The Kenya Agricultural Research Institute (KARI), a semi-autonomous government research institution, recently announced that after years of trials, genetically modified drought-resistant maize seeds will be available to Kenyan farmers within the next five years. Trial GM drought-resistant cotton crops are already growing in Kidoko, 240 miles southeast of Nairobi.
Researchers and lobbyists argue that in a country so frequently stricken by food shortages, scientific advancements can put food into hungry bellies. Drought-resistant seeds and vitamin-enriched crops could be agricultural game changers, they say.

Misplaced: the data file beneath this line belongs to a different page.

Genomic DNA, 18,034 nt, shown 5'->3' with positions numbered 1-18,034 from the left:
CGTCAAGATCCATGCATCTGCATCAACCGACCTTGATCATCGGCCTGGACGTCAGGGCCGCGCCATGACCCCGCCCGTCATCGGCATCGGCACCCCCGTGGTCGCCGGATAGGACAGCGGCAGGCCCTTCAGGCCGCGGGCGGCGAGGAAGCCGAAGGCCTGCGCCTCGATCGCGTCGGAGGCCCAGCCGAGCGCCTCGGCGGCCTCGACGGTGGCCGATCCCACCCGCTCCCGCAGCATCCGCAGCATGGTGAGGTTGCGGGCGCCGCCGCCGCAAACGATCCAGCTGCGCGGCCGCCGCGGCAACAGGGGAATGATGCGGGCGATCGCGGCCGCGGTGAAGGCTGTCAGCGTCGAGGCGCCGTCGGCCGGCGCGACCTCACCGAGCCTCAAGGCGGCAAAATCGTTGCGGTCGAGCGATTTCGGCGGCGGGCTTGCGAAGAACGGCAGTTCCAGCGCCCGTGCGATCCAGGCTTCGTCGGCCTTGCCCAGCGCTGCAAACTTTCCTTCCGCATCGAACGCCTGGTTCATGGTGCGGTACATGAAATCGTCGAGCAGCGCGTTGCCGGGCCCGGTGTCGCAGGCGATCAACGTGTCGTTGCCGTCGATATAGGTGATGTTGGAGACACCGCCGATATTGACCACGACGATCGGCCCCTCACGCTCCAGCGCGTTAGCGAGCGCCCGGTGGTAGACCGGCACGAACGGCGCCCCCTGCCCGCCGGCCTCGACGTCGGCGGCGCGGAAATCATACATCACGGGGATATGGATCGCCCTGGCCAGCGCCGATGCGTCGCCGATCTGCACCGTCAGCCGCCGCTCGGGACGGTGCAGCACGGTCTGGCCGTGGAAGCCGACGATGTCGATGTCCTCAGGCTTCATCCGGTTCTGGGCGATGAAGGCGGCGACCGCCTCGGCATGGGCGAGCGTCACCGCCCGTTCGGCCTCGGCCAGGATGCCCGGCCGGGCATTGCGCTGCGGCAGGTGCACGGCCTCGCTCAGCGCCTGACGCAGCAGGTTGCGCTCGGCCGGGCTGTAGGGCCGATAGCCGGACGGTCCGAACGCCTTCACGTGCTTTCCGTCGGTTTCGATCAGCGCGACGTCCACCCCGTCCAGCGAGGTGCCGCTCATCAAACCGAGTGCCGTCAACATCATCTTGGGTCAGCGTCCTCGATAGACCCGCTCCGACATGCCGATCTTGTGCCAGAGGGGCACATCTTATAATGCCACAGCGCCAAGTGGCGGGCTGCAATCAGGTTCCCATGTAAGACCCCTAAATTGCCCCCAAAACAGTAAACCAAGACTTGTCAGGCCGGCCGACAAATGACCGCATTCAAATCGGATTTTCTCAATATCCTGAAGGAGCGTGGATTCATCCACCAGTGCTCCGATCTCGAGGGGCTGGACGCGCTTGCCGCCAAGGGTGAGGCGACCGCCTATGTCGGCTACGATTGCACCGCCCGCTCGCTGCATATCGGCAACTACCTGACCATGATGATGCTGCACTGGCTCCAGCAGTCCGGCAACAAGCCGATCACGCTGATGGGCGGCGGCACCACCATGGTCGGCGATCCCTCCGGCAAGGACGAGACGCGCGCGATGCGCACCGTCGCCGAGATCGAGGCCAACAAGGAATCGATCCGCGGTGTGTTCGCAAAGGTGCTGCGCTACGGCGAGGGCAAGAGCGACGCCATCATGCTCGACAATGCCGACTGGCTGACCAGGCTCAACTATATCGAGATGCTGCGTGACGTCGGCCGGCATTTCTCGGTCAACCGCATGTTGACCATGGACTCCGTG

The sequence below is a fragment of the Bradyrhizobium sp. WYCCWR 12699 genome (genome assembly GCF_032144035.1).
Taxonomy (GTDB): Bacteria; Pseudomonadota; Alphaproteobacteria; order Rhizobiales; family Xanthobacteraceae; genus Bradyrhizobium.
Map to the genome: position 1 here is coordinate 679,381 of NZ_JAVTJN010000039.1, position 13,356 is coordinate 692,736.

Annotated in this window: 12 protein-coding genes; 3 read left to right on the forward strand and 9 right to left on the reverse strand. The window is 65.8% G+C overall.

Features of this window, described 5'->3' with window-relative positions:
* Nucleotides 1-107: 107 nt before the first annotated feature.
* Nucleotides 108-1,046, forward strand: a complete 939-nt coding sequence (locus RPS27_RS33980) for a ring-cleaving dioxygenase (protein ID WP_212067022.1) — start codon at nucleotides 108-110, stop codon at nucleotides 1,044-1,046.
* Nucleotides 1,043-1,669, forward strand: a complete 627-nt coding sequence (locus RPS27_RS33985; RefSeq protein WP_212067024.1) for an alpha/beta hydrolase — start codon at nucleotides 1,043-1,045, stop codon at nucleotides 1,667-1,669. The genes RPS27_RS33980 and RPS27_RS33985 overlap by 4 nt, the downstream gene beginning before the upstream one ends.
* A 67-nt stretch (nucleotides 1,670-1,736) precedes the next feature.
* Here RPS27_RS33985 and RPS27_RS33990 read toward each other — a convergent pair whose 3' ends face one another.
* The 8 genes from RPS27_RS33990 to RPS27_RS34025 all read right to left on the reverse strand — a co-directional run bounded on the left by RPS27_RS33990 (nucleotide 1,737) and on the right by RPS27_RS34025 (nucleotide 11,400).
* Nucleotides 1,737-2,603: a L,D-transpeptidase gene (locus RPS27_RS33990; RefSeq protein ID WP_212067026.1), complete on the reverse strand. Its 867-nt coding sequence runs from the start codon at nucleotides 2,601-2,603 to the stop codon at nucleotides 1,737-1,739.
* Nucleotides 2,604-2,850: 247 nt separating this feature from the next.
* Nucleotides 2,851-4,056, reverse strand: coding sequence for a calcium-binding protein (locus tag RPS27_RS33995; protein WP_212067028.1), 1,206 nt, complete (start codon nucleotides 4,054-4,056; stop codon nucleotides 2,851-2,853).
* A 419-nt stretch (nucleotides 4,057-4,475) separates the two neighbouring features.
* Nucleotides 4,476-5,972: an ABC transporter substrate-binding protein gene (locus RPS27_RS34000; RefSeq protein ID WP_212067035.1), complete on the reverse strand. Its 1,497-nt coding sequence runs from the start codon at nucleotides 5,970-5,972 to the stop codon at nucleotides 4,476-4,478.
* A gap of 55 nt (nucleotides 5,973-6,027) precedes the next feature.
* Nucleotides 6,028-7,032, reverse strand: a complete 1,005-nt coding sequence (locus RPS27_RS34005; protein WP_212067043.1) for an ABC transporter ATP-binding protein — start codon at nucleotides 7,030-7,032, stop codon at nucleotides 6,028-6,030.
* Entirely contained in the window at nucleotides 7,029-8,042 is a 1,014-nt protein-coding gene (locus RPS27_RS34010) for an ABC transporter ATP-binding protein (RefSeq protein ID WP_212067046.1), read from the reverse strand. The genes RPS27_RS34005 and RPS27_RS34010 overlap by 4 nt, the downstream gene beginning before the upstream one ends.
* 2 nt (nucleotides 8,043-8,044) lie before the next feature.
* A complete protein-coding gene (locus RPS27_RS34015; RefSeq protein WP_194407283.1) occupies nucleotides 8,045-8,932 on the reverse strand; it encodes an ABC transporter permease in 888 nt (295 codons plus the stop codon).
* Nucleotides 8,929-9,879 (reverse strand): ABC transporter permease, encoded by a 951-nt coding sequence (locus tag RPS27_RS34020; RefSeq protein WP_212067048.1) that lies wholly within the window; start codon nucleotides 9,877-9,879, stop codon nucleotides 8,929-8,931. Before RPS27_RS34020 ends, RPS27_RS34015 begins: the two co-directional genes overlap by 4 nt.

But serious concerns about viability, corporate dependency and health effects linger — even while leading research firms and NGOs do their best to smooth them over.